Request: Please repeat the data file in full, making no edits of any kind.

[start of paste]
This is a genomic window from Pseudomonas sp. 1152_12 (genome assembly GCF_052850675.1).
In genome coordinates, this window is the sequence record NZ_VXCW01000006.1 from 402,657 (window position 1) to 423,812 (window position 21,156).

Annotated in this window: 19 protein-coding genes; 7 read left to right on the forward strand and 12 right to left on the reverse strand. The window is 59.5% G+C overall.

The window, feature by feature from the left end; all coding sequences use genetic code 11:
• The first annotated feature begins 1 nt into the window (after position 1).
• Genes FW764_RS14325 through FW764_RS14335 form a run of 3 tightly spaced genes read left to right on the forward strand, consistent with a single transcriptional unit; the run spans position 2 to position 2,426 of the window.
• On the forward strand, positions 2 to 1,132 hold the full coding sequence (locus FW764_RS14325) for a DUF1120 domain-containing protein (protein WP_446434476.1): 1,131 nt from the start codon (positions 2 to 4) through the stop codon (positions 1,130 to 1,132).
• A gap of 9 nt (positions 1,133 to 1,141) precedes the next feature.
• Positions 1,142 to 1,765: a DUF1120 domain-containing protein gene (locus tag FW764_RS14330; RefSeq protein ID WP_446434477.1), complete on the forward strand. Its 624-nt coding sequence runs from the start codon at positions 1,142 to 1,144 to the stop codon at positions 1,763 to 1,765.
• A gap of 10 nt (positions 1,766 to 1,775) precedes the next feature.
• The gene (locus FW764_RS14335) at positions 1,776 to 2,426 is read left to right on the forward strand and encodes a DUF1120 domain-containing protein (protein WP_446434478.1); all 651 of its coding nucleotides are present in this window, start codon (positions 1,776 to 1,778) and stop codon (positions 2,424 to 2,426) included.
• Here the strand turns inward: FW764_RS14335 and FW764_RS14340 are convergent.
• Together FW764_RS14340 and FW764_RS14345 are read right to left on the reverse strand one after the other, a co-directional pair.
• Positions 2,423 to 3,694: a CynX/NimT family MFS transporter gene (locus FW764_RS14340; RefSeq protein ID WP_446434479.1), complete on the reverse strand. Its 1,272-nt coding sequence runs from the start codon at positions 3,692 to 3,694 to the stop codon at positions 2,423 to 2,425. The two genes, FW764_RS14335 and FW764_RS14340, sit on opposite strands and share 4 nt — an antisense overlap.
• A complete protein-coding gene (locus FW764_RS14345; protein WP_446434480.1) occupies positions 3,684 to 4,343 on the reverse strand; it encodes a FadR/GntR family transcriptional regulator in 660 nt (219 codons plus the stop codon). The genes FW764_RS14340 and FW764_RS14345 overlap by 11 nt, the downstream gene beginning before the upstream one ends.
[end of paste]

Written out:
This is a genomic window from Pseudomonas sp. 1152_12 (genome assembly GCF_052850675.1).
In genome coordinates, this window is the sequence record NZ_VXCW01000006.1 from 402,657 (window position 1) to 423,812 (window position 21,156).

Annotated in this window: 19 protein-coding genes; 7 read left to right on the forward strand and 12 right to left on the reverse strand. The window is 59.5% G+C overall.

The window, feature by feature from the left end; all coding sequences use genetic code 11:
• The first annotated feature begins 1 nt into the window (after position 1).
• Genes FW764_RS14325 through FW764_RS14335 form a run of 3 tightly spaced genes read left to right on the forward strand, consistent with a single transcriptional unit; the run spans position 2 to position 2,426 of the window.
• On the forward strand, positions 2 to 1,132 hold the full coding sequence (locus FW764_RS14325) for a DUF1120 domain-containing protein (protein WP_446434476.1): 1,131 nt from the start codon (positions 2 to 4) through the stop codon (positions 1,130 to 1,132).
• A gap of 9 nt (positions 1,133 to 1,141) precedes the next feature.
• Positions 1,142 to 1,765: a DUF1120 domain-containing protein gene (locus tag FW764_RS14330; RefSeq protein ID WP_446434477.1), complete on the forward strand. Its 624-nt coding sequence runs from the start codon at positions 1,142 to 1,144 to the stop codon at positions 1,763 to 1,765.
• A gap of 10 nt (positions 1,766 to 1,775) precedes the next feature.
• The gene (locus FW764_RS14335) at positions 1,776 to 2,426 is read left to right on the forward strand and encodes a DUF1120 domain-containing protein (protein WP_446434478.1); all 651 of its coding nucleotides are present in this window, start codon (positions 1,776 to 1,778) and stop codon (positions 2,424 to 2,426) included.
• Here the strand turns inward: FW764_RS14335 and FW764_RS14340 are convergent.
• Together FW764_RS14340 and FW764_RS14345 are read right to left on the reverse strand one after the other, a co-directional pair.
• Positions 2,423 to 3,694: a CynX/NimT family MFS transporter gene (locus FW764_RS14340; RefSeq protein ID WP_446434479.1), complete on the reverse strand. Its 1,272-nt coding sequence runs from the start codon at positions 3,692 to 3,694 to the stop codon at positions 2,423 to 2,425. The two genes, FW764_RS14335 and FW764_RS14340, sit on opposite strands and share 4 nt — an antisense overlap.
• A complete protein-coding gene (locus FW764_RS14345; protein WP_446434480.1) occupies positions 3,684 to 4,343 on the reverse strand; it encodes a FadR/GntR family transcriptional regulator in 660 nt (219 codons plus the stop codon). The genes FW764_RS14340 and FW764_RS14345 overlap by 11 nt, the downstream gene beginning before the upstream one ends.